When my first son was born, his mother and I were lucky enough that we could juggle our schedules and avoid putting him in daycare. I hadn't thought much about the role of fathers before becoming a father, but I was soon to learn the full extent of social prejudice towards dads.
I think the most common complaint for nurturing fathers everywhere, whether they stay home with their children or not, is being referred to as a babysitter (for example, see here. When out and about, people would often attempt to compliment me with a cheery, "Oh, it is so nice to see dads out babysitting."
Depending on my mood, I would sometimes challenge them by asking, "Have you ever seen any moms out babysitting?" When in a less surly mood, I would say, "I'm not babysitting; these are my children!" Over the years, fathers have generally become much more involved in childcare, but too many people still diminish their role to babysitting.
In the office where I worked at the time my son was a baby, we had a dry-erase board to show where people were when out of the office. When female coworkers were out with their children, someone would write on the board "sick daughter" or something similar. When my son was sick, I would return to find a notice proclaiming I was out "babysitting." It didn't seem like such a problem at first. I would just chuckle and explain that if I had a babysitter, I wouldn't have to miss work. I would also note that babysitters get paid for their efforts, but fathering my child provided no financial rewards at all. I was trying to raise awareness of the importance of fathering, but I generally only succeeded in raising a chuckle.
I also noticed that when I went to a doctor's visit with his mother, the doctor and nurses would speak to her even when I was closest or even when I was actually holding my son. It was clear that the mother was the default parent and the father, no matter how involved, could only provide auxiliary services. It was around this time that I read The Nurturing Father by Kyle Pruett. Since its publication, this book has faced some criticism but remains a groundbreaking and relevant work in fatherhood research. The book explored many facets of fathering, but the only message I saw was that fathers can do everything mothers can do, and it made me want to stay home with my son (rather, sons, as we were soon expecting our second child).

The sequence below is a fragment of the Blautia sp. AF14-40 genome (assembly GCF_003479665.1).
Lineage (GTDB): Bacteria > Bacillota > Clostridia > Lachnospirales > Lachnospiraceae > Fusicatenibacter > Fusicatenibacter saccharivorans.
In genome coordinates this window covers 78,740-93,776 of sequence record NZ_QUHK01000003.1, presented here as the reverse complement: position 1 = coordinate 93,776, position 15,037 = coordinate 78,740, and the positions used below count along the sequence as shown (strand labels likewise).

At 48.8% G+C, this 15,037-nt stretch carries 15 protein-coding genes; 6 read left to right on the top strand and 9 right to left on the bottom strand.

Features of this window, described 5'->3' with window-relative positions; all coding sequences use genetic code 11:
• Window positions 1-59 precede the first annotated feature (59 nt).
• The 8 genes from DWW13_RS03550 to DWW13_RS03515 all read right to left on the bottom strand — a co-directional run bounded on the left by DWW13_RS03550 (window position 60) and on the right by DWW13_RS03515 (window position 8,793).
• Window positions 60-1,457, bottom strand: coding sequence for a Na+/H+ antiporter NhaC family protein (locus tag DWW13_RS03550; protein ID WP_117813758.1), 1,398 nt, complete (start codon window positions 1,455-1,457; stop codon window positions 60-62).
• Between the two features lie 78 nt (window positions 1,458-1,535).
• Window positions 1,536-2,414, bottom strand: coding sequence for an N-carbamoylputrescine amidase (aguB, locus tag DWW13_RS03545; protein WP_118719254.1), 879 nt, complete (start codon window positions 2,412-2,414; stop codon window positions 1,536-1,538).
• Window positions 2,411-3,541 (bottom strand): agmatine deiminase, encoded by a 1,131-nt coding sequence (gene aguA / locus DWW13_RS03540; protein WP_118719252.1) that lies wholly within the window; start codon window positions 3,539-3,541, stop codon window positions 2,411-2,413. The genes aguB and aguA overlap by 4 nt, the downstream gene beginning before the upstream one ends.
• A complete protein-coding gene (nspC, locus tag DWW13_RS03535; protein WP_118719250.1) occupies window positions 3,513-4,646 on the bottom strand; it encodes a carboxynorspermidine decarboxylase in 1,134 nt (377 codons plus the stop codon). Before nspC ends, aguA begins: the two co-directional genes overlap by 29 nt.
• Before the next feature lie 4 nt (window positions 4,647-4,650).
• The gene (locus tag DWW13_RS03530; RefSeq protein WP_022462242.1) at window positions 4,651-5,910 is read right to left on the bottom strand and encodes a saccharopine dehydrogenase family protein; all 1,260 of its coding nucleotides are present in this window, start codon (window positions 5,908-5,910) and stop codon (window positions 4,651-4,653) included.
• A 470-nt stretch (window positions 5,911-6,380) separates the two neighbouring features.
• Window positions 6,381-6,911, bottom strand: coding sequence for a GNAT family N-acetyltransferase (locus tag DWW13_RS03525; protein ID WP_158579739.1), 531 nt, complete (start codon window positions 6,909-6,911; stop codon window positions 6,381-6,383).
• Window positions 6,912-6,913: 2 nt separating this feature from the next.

I was able to quit my job and stay home full time. My life was a mélange of celebration and condemnation. Many people would congratulate me on being in touch with my "feminine" side. Others would offer an indirect criticism with a loaded questions such as, "How does your wife feel about you staying home full time?" Or, sometimes men would say, "Oh, I wish my wife would let me do that!" I resented the implication that I was "not working," and I further resented the implication that I was somehow taking on something easier than what my wife was doing. Any mention of this was generally met with, "Well, now you know what women have faced for centuries!" Women (and nurturing men) have suffered from bias and disrespect for centuries, but I don't think at-home dads are the ones most in need of consciousness raising experiences.
On the other hand, I was quite lucky. I found several playgroups that welcomed me with enthusiastically open arms. I was often the only dad to be found, but I did meet a couple of other at-home dads. For the most part, the women in the group treated me like any other parent, but occasionally I had awkward conversations. One mom once asked me whether I fed my children. Given that they were strong and healthy, I thought the answer was obvious, but I guess she was asking whether someone else was feeding them for me. When I told her I did, indeed, feed my children, she replied, "With hot food?" Nope, we dads just give them cereal and cookies, of course. I let her know I cooked for my children and moved on. Fortunately, she was the exception to the rule of open and inviting moms who were happy to share childcare tips and horror stories. Other men in the eighties weren't so lucky. A few men sued mothers-only groups for access to parenting support. All parents struggle with the pressure of parenting, and finding others for support is essential.
Dads are generally expected to be extremely proud when their sons follow in their career footsteps, and I am proud that my younger son now has children of his own and stays home to care for them. Some things have changed in the intervening years, but people still ask him whether he is "babysitting" from time to time. More fathers stay home full time now (or at least take the role of primary caregiver), so it attracts less attention. The biggest difference I notice when out with my grandchildren, though, is that almost all men's rooms now have changing stations. Gone are the days of having to choose between changing a diaper on the floor of a public restroom or a more sanitary location in full view of the general public.
I don't really think anyone would be surprised now to learn my son knows how to turn on the stove, but there biases against men involved with children persist in some areas. Men are still mocked for their ignorance of food, as can be seen here. Moms remain the default experts on nutrition, soothing, and health. Too many people believe that only moms know how to care for children, as seen here. Dads are recognized more for playing with their children and encouraging them to be joyful and competitive.
Life will be easier for moms and dads when the denigration of childcare ends and everyone who cares for our next generation, whether mom, dad, or an early childhood teacher, is respected and valued for their contribution to creating the next generation of nurturers, leaders, inventors, and parents. We're doing much better, but we can aim higher still.
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